Our players are consequently required to make short sprints of twenty or thirty yards more often and more quickly than most. It is essential that they are able to make those sprints without any effort, even at the very end of a hard game, for, in their ability to do so, lies the difference between victory and defeat.
My war-time experiences in the Army taught me, as they taught many people, that proper training can cause the abnormal achievement to become a normal one. Thus, the man who could not walk a mile with a shopping-basket in 1939 was often marching ten miles at a smart pace with a hefty load on his back by 1943.
At Molineux, we strive to make the abnormal an everyday achievement. I tell my players that they must train until it hurts because it makes them better players on Saturday. If they are taught to run faster and farther in training than is strictly necessary in matches, they will play those matches more easily and with greater confidence.
The main training programme is divided into six parts, each with its own objective, and, as the season lasts for approximately thirty-six weeks, we allow the equivalent of six weeks for each section. The programme aims to co-ordinate these six factors into every player:
iii. Agility which is the co-ordination of mind and muscle.
iv. The scientific application of athletics to football.
v. The conservation of energy.
vi. The utilization of ground coverage.
Stamina is a most important point for, if we are to use tactics designed to force the other side to play at a pace to which they are not accustomed, we naturally need to have a greater reserve of strength than the opposition. Again, if our players are faster than the other side, we must also have the stamina to maintain that advantage until the end of the game.
The foundations of our stamina are laid in the weeks before the start of the season. The work which is done in the four or five weeks of late July and early August pays dividends in the winter months of November, December and January when training is more difficult.
In these early weeks, we build up quickly to regular six-mile runs on the roads outside Wolverhampton. Gradually, too, we step up the pace of those runs until the players are covering the distance in little over half an hour.
The value I placed on this form of training was responsible for the arrival of Frank Morris at Molineux. In all kinds of work, people respond to leadership and neither Joe Gardiner nor myself was fit enough to lead the players regularly on six-mile runs.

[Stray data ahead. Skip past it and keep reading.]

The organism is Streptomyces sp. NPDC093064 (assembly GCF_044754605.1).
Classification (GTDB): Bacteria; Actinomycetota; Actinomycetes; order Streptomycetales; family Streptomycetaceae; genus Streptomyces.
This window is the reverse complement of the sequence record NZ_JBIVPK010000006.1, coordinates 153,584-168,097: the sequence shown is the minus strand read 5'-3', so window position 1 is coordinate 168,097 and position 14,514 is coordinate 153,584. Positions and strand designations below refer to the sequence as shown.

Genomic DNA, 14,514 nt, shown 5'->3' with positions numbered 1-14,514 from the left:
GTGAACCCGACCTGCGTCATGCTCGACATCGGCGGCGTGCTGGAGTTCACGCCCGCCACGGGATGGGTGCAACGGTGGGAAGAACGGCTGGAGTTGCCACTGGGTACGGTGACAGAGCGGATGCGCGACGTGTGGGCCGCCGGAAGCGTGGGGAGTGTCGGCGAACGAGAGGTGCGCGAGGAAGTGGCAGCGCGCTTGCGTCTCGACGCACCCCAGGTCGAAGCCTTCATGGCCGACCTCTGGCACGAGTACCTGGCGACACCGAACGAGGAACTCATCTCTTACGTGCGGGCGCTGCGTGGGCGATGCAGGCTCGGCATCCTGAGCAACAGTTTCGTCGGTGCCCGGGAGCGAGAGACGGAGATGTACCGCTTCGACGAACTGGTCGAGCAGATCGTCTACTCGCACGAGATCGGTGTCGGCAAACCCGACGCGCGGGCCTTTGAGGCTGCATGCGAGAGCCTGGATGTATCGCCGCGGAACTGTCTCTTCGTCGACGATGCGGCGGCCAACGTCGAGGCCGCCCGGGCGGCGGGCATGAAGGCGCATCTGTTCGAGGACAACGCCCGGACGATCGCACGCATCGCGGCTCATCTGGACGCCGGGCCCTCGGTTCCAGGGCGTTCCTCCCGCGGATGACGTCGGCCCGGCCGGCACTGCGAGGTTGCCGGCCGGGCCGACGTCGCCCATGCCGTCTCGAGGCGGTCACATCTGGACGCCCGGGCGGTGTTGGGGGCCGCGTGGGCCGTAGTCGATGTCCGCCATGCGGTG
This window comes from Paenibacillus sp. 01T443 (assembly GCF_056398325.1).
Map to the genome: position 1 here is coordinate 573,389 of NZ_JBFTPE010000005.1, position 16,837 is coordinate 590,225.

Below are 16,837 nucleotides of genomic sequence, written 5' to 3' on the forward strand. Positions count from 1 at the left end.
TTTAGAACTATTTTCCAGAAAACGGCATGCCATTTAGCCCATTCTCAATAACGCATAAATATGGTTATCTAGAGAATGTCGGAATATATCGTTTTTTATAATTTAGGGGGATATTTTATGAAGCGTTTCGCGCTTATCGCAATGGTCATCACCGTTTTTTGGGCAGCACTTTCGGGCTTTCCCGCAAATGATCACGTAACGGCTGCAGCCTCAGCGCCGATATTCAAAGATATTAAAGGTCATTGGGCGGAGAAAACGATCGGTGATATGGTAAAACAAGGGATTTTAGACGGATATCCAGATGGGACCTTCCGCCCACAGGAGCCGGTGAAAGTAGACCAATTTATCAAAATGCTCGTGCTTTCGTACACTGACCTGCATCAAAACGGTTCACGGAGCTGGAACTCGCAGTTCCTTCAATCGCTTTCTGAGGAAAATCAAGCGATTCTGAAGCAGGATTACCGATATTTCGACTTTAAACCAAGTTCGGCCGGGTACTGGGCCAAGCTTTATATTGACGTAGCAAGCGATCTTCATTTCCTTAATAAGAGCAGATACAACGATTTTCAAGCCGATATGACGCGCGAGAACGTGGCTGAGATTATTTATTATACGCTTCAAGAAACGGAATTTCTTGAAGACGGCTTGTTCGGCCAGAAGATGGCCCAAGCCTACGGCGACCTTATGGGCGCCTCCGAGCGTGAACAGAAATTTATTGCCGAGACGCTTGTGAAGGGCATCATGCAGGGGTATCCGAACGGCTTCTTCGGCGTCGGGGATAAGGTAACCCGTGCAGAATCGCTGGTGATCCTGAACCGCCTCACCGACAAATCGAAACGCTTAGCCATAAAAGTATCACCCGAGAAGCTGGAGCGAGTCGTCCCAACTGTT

Nor can leaders lead on a bicycle. So Morris, a former A.A.A. champion, an international runner and an athletics coach who has always been a keen Wolves' supporter, volunteered his services. Now he is the man who heads the file on those long jaunts and he enjoys it too!
By the time the season opens, the players are as hard as nails, able to play at a cracking pace not only for ninety minutes but for a hundred and twenty minutes if necessary. Once the requisite level of stamina is achieved, it can be maintained without the need for long and regular work on the roads.
Although we sometimes send the players out for a long run, we are generally able to keep to the right tenor by use of careful exercises with weights and perhaps a three-mile run once a week. Weight-training, which involves a circuit of eight specialized exercises, is done in the dressing-rooms and gymnasium.
Wolves, I believe, were one of the first football clubs to make extensive use of weight-training. Now most clubs and, in fact, most sports place considerable confidence in weights to build up both stamina and speed. The hour which our players spend at Molineux in this form of training each week is most important.
If stamina, however, is the basis of proper training, equal emphasis must be placed on speed both of action and thought, on skill and conservation of energy. The training programme at Molineux is devised to take care of all these points.
If the fixture-list does not include a match in mid-week, the Wolves' professionals work for around nine and a half hours each week. The general schedule allows only Sunday as a complete day free from training.
The rest of a typical weekly programme reads:
Monday: Light ball-work for ioo minutes in the morning.
Tuesday: A three-mile run, sprinting, hurdling and agility training for ioo minutes in the morning. Weight-training and ball-work for a similar spell in the afternoon.
Wednesday: A morning practice match or training in football boots for two hours in the morning.
Thursday: Sprinting and running, ball-work in the morning.
Positional and individual coaching in the afternoon. Friday: Sprinting, exercises and light ball-work for an hour.
The ability to run fast on the field, with or without the ball, is of no real value to a player unless his brain is moving at an equal speed. "He'd run out of the ground if they opened the gates," is a phrase often heard on the terraces when a flying winger has lost the ball or held it until he is forced out of play.
That sort of man does not win Championships, so a considerable part of the training time at Molineux is designed to co-ordinate mind and muscle. The athletics training is arranged in such a way that a player has to move quickly and think quickly at the same time.